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Tuesday, August 28, 2012

Mad Scramble to Wildlife and Robotics

I spent the morning gathering up supplies and finishing power point presentations.  I also had the fun of teaching all of the information we needed to cover at Wildlife to Michael.  Yep...once again my super stunt double was taking on the work for me as I stayed home with Zaira.

What made this even more amazing is that Michael had his first Robotics meeting tonight also.  He still had to gather up all his supplies which meant one more round at the stores.  I am so thankful for him and hope that he and Paul have a good experience leading their project and the youth enjoy the experience as well.

Today Michael covered our first round of habitat management techniques and tree identification.  But first the group had the first animal presentation from Zachary about White-tailed Deer.  I heard he did a great job and I have his presentation (so cool!) on my computer at home.  Michael added to his presentation by showing a sneak peak of the techniques we will be learning related to deer in a couple of weeks.  Here are some websites for those interested in learning a little ahead of time:

Age of a Deer

Measuring Deer Antlers

Michael also did a quick review of the concepts learned last week.  We talked about communities (animal and plant species), ecosystems (area with living communities and nonliving resources together), and habitat needs for focal species (food, cover, water, space).

This is the list of habitat management practices discussed:

  • Animal Damage—(animal to animal) control pests that are damaging the target species
  • Population Management—(survey target species) monitors birth and death rates as well as age of population and sex ratios of target species
  • Brush Management—(woody plants) used to restore natural plant community, to give balance to ecosystem, for cover/forage quality, and to allow for diverse habitat needs
  • Food Plots—(help during stress periods) NOT BAITING; must have an average population to avoid further problems for target species, planting for needs of target species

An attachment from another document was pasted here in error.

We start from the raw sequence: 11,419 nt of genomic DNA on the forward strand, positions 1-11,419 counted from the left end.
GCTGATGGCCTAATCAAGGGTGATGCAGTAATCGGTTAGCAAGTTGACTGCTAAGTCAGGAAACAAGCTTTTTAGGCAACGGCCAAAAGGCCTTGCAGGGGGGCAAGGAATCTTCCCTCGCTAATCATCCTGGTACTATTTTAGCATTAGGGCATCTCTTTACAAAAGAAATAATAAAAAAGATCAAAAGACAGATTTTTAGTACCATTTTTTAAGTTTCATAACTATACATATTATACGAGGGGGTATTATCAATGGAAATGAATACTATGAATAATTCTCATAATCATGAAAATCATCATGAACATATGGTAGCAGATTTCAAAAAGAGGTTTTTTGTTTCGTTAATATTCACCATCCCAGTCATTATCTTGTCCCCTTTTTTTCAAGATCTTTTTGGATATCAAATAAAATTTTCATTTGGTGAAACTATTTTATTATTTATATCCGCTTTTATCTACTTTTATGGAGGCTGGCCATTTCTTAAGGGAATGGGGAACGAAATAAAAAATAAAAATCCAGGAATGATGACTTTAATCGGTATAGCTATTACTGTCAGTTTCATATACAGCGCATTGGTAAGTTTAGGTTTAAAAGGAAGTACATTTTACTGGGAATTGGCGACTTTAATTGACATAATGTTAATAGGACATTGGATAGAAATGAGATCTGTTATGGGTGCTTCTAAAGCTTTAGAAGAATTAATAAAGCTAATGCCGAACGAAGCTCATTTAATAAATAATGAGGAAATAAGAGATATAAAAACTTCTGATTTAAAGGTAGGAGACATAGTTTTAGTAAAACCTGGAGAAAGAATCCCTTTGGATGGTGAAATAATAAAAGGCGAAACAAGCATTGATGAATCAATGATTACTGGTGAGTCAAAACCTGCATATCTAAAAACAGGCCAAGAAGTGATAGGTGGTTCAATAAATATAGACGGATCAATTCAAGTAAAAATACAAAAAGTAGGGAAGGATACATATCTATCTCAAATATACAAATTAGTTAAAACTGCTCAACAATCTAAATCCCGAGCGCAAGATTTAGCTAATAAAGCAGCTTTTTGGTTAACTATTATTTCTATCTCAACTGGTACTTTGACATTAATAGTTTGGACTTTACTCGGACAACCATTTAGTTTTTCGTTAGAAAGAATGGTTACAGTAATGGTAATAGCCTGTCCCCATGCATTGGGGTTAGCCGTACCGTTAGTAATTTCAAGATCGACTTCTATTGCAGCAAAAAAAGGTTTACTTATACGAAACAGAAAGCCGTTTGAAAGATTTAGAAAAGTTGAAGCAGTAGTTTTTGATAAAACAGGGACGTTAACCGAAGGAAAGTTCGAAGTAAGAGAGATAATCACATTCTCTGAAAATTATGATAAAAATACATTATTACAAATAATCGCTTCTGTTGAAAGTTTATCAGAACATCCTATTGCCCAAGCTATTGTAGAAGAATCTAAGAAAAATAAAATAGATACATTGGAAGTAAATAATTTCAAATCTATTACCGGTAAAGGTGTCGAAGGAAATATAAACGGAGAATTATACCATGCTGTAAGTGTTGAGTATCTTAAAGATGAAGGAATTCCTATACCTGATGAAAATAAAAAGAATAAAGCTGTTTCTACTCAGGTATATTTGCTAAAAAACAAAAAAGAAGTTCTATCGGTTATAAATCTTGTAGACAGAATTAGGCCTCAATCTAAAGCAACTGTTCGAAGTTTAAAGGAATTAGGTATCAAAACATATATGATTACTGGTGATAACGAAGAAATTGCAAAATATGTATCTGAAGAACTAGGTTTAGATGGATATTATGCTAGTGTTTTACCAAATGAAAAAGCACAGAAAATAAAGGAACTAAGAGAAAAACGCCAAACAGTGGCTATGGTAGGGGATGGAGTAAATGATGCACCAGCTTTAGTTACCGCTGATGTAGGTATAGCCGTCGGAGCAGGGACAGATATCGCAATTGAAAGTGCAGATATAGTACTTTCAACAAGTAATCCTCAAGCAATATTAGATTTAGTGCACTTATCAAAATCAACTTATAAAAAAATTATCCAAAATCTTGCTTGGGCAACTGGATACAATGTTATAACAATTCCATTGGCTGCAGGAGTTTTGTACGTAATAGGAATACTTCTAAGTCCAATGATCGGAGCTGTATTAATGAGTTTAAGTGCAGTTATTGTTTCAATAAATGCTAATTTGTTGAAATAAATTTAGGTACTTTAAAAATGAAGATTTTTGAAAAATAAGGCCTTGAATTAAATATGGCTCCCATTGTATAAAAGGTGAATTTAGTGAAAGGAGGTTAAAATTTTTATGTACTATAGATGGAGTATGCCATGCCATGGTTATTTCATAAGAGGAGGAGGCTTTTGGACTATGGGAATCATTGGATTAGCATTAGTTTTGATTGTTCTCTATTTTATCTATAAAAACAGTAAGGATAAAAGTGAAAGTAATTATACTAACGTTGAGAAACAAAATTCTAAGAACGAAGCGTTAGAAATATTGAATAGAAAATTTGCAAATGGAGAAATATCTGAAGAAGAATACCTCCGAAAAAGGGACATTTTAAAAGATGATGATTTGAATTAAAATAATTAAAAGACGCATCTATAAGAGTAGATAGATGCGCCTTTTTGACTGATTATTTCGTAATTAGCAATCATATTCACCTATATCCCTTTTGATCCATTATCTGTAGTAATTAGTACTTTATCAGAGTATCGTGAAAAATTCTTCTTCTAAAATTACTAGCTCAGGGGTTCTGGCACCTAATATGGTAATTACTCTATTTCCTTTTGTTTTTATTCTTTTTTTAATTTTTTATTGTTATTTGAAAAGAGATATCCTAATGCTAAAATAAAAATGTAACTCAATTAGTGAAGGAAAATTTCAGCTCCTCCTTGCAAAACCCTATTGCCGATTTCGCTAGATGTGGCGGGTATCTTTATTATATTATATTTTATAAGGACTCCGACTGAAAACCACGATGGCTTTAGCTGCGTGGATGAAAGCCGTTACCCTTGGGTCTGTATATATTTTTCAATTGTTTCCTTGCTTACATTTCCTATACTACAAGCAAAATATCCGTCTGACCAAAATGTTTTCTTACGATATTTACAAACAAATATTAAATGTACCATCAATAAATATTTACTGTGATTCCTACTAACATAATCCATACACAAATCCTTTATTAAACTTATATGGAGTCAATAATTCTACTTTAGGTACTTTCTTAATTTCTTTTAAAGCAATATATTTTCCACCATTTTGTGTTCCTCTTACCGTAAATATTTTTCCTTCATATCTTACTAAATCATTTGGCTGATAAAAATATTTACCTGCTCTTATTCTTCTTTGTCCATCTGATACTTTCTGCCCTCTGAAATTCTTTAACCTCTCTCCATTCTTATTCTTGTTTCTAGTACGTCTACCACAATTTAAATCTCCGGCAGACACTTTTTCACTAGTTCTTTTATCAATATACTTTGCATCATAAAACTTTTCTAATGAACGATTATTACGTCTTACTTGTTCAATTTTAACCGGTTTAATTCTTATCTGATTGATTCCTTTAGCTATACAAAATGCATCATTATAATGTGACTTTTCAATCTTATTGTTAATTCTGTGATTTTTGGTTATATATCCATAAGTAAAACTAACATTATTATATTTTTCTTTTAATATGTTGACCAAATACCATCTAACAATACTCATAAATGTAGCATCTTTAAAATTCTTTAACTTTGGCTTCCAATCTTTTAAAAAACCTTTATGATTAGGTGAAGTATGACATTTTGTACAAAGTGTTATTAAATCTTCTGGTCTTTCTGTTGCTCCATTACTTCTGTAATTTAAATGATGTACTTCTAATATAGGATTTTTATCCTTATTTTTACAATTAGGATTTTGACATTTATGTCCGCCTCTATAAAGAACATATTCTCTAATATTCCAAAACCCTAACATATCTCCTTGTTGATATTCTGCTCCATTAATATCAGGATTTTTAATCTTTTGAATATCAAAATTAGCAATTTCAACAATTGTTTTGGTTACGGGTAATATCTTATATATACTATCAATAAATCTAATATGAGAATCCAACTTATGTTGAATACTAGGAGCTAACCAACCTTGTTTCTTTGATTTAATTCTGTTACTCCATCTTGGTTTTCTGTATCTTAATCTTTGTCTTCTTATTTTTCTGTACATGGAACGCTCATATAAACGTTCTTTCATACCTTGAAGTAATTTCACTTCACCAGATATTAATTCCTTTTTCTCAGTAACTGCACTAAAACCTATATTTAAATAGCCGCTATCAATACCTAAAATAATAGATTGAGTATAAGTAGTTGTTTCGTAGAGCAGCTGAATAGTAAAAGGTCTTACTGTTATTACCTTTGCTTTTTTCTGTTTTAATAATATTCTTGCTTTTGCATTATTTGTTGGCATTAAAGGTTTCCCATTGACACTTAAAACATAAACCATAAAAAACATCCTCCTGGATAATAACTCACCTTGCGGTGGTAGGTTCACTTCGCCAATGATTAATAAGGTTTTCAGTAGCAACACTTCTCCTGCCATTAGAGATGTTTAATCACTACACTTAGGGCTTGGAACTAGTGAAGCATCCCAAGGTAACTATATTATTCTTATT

• Grazing Management—(livestock to wildlife) add or take away grazing livestock to assist wildlife, determined by stocking rate and kind of livestock…some wildlife and livestock are compatible with each other; also relates to the needs of the plant life to avoid pasture distress…allows for rest periods for pasture

Then he ended the day with a Power Point Presentation about tree identification by leaves. The group had an activity to identify leaves from trees and relate the animal preferences. They even had time to find trees behind the museum.

Then Michael raced over to the location for the Robotics training. I know he did not have a lot of time to prepare and set up before 4Hers started to arrive. However, the evening went well.

There were about 16 youth and nice adults gathered in the building. The large group was divided up into smaller multi-age teams to learn about the first module. They first got a large pile of miscellaneous parts (paperclips, washers, coffee stirrer, rubberbands, etc) that needed to be sorted. This helped to teach the youth about categorizing items by form or function. They had to sort by color and then each group chose a second way to sort items. Some of the teams sorted by individual item, others sorted by material make up, and another sorted by the shape of the item.

Then the group learned about orthographic drawings. Do you know what that is? I haven't a clue. But Michael tells me that it is a perspective drawing of an object from all angles. Each 4Her had to then choose an item from the room and draw an orthographic image. Then they exchanged drawings with another 4Her and explain their drawing to another person in the room. They talked about why this type of drawing was a good way to communicate. On reason is because it crosses international barrier of language. Also, it provides a good physical or visual reference for an unknown object. This part of the class also showed the importance of measurements.

Then the teams had to build a book support using a minimum of four paperclips and piece of printer paper that would hold a book at least five inches off the table. One team used only the minimum supplies to create their support, and it held four Bibles! The other teams made very elaborate structures that could barely hold one book! It was great to see so many different attempts. The 4Hers are very creative. They made a very good first attempt at creating a structure out of junk!

They all are looking forward to building marshmallow catapults next week! I am hoping Zaira and I can attend so we can eat all the extra marshmallows! Plenty of room for more to join us! This is an awesome new project! 

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